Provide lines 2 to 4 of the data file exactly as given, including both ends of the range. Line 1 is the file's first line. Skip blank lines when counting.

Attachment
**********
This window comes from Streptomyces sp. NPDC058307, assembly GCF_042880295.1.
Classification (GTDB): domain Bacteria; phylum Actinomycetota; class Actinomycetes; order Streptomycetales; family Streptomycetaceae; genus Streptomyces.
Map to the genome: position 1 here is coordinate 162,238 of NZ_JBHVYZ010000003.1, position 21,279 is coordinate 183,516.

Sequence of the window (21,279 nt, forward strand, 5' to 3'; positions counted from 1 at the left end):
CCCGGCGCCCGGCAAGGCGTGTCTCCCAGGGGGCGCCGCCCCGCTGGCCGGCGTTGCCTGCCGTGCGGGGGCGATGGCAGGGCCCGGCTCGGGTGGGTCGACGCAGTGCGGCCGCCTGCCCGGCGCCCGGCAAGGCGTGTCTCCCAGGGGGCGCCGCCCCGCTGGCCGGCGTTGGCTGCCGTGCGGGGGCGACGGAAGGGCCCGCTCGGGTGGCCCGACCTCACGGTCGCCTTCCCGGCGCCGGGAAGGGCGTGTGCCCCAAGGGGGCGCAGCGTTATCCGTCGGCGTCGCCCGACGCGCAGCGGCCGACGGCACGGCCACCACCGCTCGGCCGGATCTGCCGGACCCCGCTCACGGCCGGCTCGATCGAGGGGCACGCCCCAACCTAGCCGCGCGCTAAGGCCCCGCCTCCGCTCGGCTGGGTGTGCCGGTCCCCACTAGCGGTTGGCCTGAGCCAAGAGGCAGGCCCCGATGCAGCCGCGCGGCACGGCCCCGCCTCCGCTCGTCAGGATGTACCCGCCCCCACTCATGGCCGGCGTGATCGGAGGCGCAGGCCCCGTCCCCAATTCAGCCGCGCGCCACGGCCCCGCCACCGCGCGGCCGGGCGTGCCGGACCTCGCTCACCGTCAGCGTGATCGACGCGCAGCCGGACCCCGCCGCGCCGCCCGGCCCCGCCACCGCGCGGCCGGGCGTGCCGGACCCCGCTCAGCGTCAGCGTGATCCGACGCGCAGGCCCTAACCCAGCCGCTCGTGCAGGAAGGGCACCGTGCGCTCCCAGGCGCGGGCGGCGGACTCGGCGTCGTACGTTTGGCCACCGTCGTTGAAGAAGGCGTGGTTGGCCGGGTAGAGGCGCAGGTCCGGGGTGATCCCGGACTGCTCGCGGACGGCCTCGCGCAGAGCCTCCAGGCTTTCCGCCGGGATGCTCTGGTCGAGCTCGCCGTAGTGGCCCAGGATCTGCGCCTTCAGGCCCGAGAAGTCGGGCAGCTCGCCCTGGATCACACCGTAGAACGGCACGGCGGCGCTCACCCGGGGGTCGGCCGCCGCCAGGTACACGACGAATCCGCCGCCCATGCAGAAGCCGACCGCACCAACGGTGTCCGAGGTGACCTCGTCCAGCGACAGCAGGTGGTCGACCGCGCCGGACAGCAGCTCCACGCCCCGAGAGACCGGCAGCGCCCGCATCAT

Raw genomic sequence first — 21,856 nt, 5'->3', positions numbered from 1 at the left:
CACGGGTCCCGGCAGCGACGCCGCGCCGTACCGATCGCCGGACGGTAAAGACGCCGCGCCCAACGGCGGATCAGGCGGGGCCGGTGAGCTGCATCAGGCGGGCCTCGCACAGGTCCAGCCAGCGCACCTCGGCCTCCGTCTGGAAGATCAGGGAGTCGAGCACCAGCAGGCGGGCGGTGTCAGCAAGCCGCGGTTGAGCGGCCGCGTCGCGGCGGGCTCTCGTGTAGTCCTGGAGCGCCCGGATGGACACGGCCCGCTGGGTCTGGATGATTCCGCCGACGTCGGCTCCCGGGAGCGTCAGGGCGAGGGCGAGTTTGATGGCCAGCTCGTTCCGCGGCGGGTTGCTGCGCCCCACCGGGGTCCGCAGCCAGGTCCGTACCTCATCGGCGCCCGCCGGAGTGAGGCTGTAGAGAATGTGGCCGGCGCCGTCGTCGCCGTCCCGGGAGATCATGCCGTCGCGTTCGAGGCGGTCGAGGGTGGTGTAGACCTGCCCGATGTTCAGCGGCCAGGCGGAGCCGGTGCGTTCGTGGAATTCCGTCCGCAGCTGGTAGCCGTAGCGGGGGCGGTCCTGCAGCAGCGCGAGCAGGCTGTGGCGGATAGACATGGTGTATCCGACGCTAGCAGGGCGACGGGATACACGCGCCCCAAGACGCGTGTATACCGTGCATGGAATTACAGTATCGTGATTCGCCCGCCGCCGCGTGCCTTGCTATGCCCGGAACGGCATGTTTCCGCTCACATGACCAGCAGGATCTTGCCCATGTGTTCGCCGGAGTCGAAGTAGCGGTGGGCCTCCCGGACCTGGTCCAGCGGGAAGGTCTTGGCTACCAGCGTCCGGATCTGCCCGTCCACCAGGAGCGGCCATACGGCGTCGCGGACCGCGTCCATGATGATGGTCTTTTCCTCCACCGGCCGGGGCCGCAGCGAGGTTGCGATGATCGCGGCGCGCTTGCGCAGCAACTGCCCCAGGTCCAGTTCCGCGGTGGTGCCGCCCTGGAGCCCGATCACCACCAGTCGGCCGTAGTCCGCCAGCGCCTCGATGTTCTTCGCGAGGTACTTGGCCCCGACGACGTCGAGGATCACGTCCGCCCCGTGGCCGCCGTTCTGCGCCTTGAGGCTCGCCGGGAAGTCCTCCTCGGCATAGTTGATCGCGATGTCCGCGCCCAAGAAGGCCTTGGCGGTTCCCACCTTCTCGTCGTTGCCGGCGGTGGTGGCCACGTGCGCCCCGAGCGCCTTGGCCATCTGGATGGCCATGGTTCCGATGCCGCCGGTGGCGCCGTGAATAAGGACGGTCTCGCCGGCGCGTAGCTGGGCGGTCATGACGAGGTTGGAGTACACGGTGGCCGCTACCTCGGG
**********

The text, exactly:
Classification (GTDB): domain Bacteria; phylum Actinomycetota; class Actinomycetes; order Streptomycetales; family Streptomycetaceae; genus Streptomyces.
Map to the genome: position 1 here is coordinate 162,238 of NZ_JBHVYZ010000003.1, position 21,279 is coordinate 183,516.

Sequence of the window (21,279 nt, forward strand, 5' to 3'; positions counted from 1 at the left end):